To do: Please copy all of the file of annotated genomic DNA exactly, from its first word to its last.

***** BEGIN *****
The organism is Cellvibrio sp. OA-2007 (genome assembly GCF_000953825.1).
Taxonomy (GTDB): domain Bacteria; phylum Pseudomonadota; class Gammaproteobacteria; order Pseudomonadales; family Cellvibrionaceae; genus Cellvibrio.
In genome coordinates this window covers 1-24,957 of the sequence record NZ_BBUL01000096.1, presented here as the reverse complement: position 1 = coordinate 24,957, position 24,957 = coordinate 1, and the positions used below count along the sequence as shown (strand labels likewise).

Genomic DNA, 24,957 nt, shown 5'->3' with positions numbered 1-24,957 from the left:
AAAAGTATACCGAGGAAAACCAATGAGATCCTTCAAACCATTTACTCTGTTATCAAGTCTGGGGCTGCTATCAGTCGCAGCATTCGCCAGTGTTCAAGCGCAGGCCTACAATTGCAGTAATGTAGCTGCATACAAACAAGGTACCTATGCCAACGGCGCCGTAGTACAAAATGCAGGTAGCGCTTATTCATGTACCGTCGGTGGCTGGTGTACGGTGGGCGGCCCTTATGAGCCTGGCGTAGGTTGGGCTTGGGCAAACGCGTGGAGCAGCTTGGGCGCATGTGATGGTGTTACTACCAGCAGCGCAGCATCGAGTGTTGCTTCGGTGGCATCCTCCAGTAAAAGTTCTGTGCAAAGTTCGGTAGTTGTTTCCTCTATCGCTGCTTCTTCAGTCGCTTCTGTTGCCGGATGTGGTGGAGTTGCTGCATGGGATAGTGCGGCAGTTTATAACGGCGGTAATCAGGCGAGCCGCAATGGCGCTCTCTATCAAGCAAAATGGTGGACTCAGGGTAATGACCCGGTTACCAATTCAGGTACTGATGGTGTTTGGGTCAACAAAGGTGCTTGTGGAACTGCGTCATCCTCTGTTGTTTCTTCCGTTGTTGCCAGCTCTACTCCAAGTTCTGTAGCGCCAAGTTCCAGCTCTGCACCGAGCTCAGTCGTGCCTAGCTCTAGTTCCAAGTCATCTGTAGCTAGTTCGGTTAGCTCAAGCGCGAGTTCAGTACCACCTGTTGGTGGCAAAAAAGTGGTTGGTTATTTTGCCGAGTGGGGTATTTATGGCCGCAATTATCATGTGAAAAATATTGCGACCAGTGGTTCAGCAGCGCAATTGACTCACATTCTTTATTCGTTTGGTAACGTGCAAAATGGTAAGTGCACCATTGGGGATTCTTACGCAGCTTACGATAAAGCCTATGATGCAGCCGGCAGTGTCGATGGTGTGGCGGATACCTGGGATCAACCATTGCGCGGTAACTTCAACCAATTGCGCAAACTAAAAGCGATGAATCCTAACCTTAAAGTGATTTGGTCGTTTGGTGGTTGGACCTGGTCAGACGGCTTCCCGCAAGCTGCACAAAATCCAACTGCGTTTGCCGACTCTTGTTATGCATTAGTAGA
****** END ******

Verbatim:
The organism is Cellvibrio sp. OA-2007 (genome assembly GCF_000953825.1).
Taxonomy (GTDB): domain Bacteria; phylum Pseudomonadota; class Gammaproteobacteria; order Pseudomonadales; family Cellvibrionaceae; genus Cellvibrio.
In genome coordinates this window covers 1-24,957 of the sequence record NZ_BBUL01000096.1, presented here as the reverse complement: position 1 = coordinate 24,957, position 24,957 = coordinate 1, and the positions used below count along the sequence as shown (strand labels likewise).

Genomic DNA, 24,957 nt, shown 5'->3' with positions numbered 1-24,957 from the left:
AAAAGTATACCGAGGAAAACCAATGAGATCCTTCAAACCATTTACTCTGTTATCAAGTCTGGGGCTGCTATCAGTCGCAGCATTCGCCAGTGTTCAAGCGCAGGCCTACAATTGCAGTAATGTAGCTGCATACAAACAAGGTACCTATGCCAACGGCGCCGTAGTACAAAATGCAGGTAGCGCTTATTCATGTACCGTCGGTGGCTGGTGTACGGTGGGCGGCCCTTATGAGCCTGGCGTAGGTTGGGCTTGGGCAAACGCGTGGAGCAGCTTGGGCGCATGTGATGGTGTTACTACCAGCAGCGCAGCATCGAGTGTTGCTTCGGTGGCATCCTCCAGTAAAAGTTCTGTGCAAAGTTCGGTAGTTGTTTCCTCTATCGCTGCTTCTTCAGTCGCTTCTGTTGCCGGATGTGGTGGAGTTGCTGCATGGGATAGTGCGGCAGTTTATAACGGCGGTAATCAGGCGAGCCGCAATGGCGCTCTCTATCAAGCAAAATGGTGGACTCAGGGTAATGACCCGGTTACCAATTCAGGTACTGATGGTGTTTGGGTCAACAAAGGTGCTTGTGGAACTGCGTCATCCTCTGTTGTTTCTTCCGTTGTTGCCAGCTCTACTCCAAGTTCTGTAGCGCCAAGTTCCAGCTCTGCACCGAGCTCAGTCGTGCCTAGCTCTAGTTCCAAGTCATCTGTAGCTAGTTCGGTTAGCTCAAGCGCGAGTTCAGTACCACCTGTTGGTGGCAAAAAAGTGGTTGGTTATTTTGCCGAGTGGGGTATTTATGGCCGCAATTATCATGTGAAAAATATTGCGACCAGTGGTTCAGCAGCGCAATTGACTCACATTCTTTATTCGTTTGGTAACGTGCAAAATGGTAAGTGCACCATTGGGGATTCTTACGCAGCTTACGATAAAGCCTATGATGCAGCCGGCAGTGTCGATGGTGTGGCGGATACCTGGGATCAACCATTGCGCGGTAACTTCAACCAATTGCGCAAACTAAAAGCGATGAATCCTAACCTTAAAGTGATTTGGTCGTTTGGTGGTTGGACCTGGTCAGACGGCTTCCCGCAAGCTGCACAAAATCCAACTGCGTTTGCCGACTCTTGTTATGCATTAGTAGA